Wikimedia Lääʹddjânnam tuãivat pukid šiõǥǥ ÕM meeraikõskksaž alggmeerai ǩiõli eeʹjj 2019! Wikimedia Suomâ tuáivu puohháid pyeri OA almugijkoskâsâš algâaalmugkielâi ive 2019! Wikimedia Suopma sávvá pukid buori ON:a riikkaidgaskasaš eamiálbmotgielaid jagi 2019! Wikimedia Finland wishes everyone a wonderful UN International Year of the Indigenous Languages 2019!
August was a busy month for Wikimedia Finland, whose members racked up nearly 4500 km to work with GLAMs from Stockholm to Sevettijärvi in the north of Finland and back.
Wikimedia Finland was represented in Wikimania 2019 through the Saami language and culture presentations and workshops, which discussed GLAM work to some degree within the broader topics:
The next day, we attended a guided tour of Finland’s Parliament House with another group of people from Wikimania. As the tour took place during the Parliament’s summer break, we were able to take photographs without people in them. After the tour, we had lunch at Oodi. The Finto team from the National Library of Finland invited us to visit the library. After the tour of the old library building, the group split and we had a meeting discussing the use of Wikidata and Wikibase with the team. At the same time part of the group checked out the From Dice to Bytes – 200 years of Finnish Gaming exhibition.
Wikimedians looking at the statue of Alexander II of Russia
Õõutveäkka — celebrating 70 years of the Skolt Saami in Sevettijärvi
After World War II, the Skolt communities were evacuated from the traditional areas they had lived in, when these areas were ceded by Finland to the Soviet Union. They were resettled in the areas surrounding Lake Inari in 1949, one of which is Sevettijärvi. Every 10 years, the Skolt community organizes an event to mark this anniversary. This year marks the 70th anniversary of their resettlement. The Skolts were joined by other Saami communities and Orthodox Christians from other communities as well.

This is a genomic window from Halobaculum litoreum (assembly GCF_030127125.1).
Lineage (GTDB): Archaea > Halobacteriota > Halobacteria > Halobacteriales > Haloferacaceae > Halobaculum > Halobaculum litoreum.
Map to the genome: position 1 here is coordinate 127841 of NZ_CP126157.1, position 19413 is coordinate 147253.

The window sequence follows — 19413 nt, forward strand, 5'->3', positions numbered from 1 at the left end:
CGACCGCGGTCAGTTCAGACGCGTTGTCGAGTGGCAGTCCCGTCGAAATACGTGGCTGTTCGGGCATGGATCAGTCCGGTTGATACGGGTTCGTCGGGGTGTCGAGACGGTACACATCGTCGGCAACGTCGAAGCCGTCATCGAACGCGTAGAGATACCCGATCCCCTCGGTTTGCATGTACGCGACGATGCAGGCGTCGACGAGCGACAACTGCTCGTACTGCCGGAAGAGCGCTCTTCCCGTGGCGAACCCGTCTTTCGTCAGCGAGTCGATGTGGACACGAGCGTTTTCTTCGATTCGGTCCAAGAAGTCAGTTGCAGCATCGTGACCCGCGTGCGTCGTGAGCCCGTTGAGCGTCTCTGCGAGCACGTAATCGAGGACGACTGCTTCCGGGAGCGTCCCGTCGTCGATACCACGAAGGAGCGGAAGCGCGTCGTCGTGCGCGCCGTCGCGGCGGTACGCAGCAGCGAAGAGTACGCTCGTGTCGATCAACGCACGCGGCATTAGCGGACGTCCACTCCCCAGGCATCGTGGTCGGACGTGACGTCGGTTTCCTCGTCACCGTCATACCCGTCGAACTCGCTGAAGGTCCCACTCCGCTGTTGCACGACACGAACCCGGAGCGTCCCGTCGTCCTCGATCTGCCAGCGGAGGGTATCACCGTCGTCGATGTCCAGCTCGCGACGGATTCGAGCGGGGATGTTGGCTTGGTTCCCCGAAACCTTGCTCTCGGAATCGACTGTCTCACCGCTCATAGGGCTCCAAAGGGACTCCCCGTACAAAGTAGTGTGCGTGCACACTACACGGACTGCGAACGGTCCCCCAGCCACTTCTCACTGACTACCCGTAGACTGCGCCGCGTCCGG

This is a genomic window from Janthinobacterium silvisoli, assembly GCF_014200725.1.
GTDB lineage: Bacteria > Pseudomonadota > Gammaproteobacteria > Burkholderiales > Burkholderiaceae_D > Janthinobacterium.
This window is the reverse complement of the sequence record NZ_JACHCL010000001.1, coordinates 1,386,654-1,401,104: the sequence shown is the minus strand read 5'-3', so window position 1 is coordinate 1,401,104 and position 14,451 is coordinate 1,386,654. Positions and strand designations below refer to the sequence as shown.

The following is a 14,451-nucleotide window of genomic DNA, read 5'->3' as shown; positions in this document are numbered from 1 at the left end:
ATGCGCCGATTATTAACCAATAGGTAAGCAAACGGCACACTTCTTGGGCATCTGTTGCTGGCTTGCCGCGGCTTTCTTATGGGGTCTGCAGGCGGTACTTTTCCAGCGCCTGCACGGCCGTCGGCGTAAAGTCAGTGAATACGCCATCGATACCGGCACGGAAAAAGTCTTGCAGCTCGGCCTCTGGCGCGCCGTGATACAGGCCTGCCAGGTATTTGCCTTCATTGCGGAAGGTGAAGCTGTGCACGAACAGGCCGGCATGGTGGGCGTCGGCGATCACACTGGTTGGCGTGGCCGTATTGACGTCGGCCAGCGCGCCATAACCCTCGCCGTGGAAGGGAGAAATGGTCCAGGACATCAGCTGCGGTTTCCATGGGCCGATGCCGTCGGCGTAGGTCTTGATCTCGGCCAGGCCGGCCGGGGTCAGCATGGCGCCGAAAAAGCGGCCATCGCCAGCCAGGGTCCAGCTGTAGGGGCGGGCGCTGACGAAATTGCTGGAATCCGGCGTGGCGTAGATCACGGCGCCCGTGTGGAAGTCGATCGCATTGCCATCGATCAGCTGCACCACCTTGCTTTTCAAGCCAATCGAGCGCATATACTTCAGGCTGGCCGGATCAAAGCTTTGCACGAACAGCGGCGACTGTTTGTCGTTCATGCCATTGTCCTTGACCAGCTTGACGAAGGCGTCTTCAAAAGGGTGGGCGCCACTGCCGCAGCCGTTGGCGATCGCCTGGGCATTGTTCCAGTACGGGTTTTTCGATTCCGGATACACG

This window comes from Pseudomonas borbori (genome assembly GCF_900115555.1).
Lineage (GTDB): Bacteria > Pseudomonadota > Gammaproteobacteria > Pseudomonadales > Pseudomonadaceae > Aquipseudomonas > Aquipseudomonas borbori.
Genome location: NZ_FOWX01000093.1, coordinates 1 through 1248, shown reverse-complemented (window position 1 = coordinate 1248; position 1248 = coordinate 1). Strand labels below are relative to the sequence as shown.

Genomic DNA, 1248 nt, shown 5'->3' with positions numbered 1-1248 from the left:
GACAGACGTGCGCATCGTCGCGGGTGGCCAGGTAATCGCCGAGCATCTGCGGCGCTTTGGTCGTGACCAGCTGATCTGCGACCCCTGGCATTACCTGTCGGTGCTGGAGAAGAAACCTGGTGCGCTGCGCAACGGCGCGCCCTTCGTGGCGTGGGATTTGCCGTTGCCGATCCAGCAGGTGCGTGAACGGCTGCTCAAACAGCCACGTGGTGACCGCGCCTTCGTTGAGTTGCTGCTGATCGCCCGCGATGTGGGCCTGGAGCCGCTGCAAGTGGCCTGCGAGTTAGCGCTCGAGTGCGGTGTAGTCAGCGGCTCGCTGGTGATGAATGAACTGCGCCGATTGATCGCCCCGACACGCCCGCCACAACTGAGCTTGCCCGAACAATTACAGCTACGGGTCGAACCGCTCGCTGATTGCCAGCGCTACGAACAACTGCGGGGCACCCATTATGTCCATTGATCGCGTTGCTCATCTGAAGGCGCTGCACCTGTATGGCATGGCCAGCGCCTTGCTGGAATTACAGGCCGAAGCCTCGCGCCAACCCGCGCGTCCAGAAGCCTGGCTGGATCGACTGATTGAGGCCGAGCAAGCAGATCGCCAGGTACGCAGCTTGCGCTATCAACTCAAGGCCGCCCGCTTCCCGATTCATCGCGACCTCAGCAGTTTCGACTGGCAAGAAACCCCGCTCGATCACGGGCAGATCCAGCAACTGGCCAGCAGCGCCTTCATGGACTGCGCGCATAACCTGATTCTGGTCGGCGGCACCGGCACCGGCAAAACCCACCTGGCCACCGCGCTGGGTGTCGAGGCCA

Wikimedia Finland had been invited by the Secretary General of the Skolt Sámi Cultural Foundation to hold a depict-a-thon at the event on August 24. There are numerous photos of Skolt families in Commons from before their resettlement, but most of the captions on these photos are poor at best. Our idea was to add new captions and to improve old ones with the goal of giving the community back the power to decide what information and what kind of information should be displayed with these images. In addition, we were prepared to digitize new material. Some translations of Wikidata concepts were made at the event, like with the young girls who added translations into Saami for some of the Moomin characters or another person who added the Saami equivalents for fox.
As 2019 is the UN’s international year of the indigenous language, we had decided to honor the event with a special sticker that employs traditional Skolt beadwork patterns with text in Skolt Saami wishing everyone a happy year of the indigenous language 2019.
We shared our long table with the magnificent language specialists from Giellagáldu, a language-resource center for the Saami languages jointly financed by the Saami parliaments of Norway, Sweden, and Finland, who patiently taught us to pronounce the word for sticker in various Saami languages. These were also entered in Wikidata. At the other end of the table, the Saami Youth council were making badges, and we had the opportunity to create one of our sticker.
We spent a lot of time discussing the Wiki Loves Monuments contest and the selection of cultural heritage items in the context of the Finnish competition’s theme this year, the Sacred Place. We also had the chance of discussing some aspects of our work with the presidents of the Norwegian and Finnish Saami Parliaments.
Meeting GLAMs in Inari